Two weeks ago, I suddenly noticed something, which had been changing gradually for a long, long, time. My old faithful crocheted afghan, of my favorite “earth” colors, which I made back in 1978 or 1979, looked remarkably faded and worn. With colder weather, it is no longer as warm as it once was. When did that happen? I must’ve missed it, so long had affection endeared it to me. So, I (faithful still to my original color scheme) went to the craft store A. E. Moore and bought the colors over again, in copious enough quantities to re-make my afghan. That is, I replaced all the colors I could; one color had to be included in a darker shade, and the original afghan looked even more faded beside the new colors when I brought them home. Part of my time for the last two weeks has been spent re-making the blanket (as quickly as possible before true cold weather sets in).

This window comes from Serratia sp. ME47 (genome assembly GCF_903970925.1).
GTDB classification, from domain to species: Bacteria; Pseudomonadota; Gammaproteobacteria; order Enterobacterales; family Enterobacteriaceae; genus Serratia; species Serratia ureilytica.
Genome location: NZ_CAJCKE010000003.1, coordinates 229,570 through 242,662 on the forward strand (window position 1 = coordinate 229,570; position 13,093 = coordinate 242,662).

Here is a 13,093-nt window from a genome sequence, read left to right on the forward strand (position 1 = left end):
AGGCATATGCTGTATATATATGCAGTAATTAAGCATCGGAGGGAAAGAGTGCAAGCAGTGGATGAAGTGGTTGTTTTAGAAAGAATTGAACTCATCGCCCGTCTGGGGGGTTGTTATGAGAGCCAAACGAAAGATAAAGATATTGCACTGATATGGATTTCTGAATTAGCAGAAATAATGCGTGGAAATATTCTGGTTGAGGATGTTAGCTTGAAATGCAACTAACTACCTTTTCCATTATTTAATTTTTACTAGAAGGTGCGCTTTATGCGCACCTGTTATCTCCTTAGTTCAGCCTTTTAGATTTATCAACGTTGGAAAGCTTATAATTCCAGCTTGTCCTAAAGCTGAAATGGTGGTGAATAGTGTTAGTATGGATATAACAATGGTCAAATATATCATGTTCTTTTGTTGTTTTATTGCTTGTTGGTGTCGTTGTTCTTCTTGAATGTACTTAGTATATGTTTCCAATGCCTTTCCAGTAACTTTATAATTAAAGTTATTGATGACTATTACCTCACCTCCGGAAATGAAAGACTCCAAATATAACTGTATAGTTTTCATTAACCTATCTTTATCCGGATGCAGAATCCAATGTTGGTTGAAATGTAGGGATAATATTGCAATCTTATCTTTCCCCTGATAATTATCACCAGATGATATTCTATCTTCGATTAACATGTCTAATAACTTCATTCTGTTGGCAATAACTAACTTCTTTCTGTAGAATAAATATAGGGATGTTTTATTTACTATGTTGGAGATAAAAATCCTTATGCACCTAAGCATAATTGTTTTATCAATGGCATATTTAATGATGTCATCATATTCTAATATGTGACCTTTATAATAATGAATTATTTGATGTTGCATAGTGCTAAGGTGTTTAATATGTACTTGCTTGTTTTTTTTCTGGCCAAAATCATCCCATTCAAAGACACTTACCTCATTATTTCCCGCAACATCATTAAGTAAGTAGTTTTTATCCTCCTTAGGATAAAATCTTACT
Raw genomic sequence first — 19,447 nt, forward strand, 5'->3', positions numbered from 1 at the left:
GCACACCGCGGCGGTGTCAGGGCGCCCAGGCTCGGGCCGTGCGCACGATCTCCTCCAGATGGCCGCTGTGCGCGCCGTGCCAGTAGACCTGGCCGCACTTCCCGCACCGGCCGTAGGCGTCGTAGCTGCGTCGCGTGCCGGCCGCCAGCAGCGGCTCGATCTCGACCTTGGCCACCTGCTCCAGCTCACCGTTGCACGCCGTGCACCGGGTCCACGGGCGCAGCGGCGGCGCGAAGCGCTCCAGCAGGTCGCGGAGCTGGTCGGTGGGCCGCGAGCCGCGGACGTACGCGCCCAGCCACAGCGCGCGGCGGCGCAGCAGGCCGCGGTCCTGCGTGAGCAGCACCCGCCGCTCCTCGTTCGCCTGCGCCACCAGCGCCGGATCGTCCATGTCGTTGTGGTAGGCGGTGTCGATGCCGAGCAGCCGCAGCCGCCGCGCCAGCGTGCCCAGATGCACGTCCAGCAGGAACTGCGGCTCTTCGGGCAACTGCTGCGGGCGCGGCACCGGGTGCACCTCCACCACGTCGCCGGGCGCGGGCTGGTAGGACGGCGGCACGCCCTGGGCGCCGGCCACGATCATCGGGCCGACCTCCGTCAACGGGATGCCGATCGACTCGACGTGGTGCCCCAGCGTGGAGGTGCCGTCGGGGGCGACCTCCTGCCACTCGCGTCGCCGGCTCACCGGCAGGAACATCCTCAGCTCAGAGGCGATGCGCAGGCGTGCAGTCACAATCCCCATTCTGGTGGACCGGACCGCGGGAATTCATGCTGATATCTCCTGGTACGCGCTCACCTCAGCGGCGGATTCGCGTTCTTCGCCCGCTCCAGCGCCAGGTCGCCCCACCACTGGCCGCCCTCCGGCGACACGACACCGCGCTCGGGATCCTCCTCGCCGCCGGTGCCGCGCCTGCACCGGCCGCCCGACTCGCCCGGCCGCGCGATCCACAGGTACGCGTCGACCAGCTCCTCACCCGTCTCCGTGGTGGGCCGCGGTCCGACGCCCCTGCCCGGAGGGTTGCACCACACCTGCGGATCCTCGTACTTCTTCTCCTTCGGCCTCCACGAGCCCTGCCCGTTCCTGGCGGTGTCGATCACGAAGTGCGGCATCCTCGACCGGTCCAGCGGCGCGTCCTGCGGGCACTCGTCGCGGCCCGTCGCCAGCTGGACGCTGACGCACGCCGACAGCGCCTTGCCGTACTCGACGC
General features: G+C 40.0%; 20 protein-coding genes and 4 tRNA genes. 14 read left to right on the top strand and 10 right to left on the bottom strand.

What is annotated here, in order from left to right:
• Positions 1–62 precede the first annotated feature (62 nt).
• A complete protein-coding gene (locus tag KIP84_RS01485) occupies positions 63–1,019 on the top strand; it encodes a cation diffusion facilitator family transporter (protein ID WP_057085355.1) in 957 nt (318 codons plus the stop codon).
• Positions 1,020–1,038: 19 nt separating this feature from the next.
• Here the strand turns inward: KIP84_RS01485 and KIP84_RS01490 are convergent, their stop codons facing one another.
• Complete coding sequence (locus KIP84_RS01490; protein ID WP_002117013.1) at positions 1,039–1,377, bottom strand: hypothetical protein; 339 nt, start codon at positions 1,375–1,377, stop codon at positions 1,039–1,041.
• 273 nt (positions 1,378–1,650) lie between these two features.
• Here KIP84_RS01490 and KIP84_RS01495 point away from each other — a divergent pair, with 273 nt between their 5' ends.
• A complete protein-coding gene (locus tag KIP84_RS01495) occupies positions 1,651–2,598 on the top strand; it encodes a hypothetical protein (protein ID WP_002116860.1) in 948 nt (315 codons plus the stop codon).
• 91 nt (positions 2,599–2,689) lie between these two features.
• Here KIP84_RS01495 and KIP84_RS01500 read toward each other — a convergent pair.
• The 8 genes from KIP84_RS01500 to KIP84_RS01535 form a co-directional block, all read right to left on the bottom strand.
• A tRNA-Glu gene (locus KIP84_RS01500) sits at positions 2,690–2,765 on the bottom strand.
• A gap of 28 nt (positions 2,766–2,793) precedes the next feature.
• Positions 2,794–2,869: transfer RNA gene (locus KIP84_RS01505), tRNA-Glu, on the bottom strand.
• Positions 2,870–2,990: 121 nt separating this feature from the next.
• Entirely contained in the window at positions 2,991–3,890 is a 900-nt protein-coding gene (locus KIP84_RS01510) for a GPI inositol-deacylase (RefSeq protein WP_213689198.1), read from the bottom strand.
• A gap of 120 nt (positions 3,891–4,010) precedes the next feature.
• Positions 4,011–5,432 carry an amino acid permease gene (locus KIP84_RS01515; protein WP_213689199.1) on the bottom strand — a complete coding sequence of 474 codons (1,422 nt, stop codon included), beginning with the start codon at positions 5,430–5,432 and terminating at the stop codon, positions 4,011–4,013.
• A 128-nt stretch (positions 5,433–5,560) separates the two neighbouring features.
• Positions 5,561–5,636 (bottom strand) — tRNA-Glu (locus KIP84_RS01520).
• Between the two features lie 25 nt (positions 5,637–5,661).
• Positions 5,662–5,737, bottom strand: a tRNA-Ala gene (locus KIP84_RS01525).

But that’s not the only symptom that fall is here. The other is that my brother’s birthday was November 1st, and for his birthday gift, he requested that we all come up and help straighten out the shed and the barn, which involved burning vast quantities of old wood from various projects of ambitious intent from other years, of old craft projects, of old heaps and scraps of furniture originally set aside to be fixed. There was also setting out dumpsters full of old stuff to propitiate the querulous gods of autumn who bring the ruthless gods of winter and the fickle godling of spring in their train. Only summer’s goddess usually passes without question, and even she has some odd qualities in the weather patterns of late. And of course, being as we were in Vermont where the “free pile” tradition is alive and strong, all of the “still good, but no longer needed here” items were piled by the side of the road and left to others to give them a good home. True to tradition, we first celebrated the sacrifice with a riotous good time had at The Pizza Stone, a delicioso first experience for me, but one which others of my family had had before. We were in luck because it was a music night, and we got to hear a fine local band, to which all the children insisted on dancing and carrying on, even getting a couple of the willing adults involved. The brews were tall and cold, the pizzas some of the best our pizza-experienced family had tasted (and we all complicated the issue by joyously exchanging bites and slices back and forth across our super-large table), and the company tolerant and seemingly accepting of the great amount of noise we were making. (Of course, everyone else there was making a fair amount of happy noise too, so it’s likely we fit right in.) The only dilemma came along when each morning over the weekend we had (the first morning) to crawl out of bed with a morning head and get the work started and (the second morning) after the first day of hard work to get up (admittedly a little later this time) and get to work again. What do you call it when you burn wood, wood, wood, for hours on end in one small bonfire that has to be kept within a certain earthen circle in order to be safe with the local authorities? You call it something that takes up the time of three frolicking children tuned to sudden responsibilities hauling wood, with various adults supervising them and countermanding each other’s orders, and shouting responses back and forth in discussion, issuing new orders, and getting back themselves to what they were doing to generate all the wooden fragments that had to be hauled out, which was clearing not only wood but carpet bits and old bits of metal and other scraps and junk out of a shed and then the top part of a barn, and then the lower part of a barn, and then a garage (sorry, but the only way to give you an exhaustive list is to produce part of the exhaustion in embryo in my sentence structure). Finally, when all of the fun and games were over, we collapsed each in our various ways, eating, dozing, going out for a bit of an evening, getting last minute homework done, and (in my case) working a little more on the crocheted afghan of the first instance.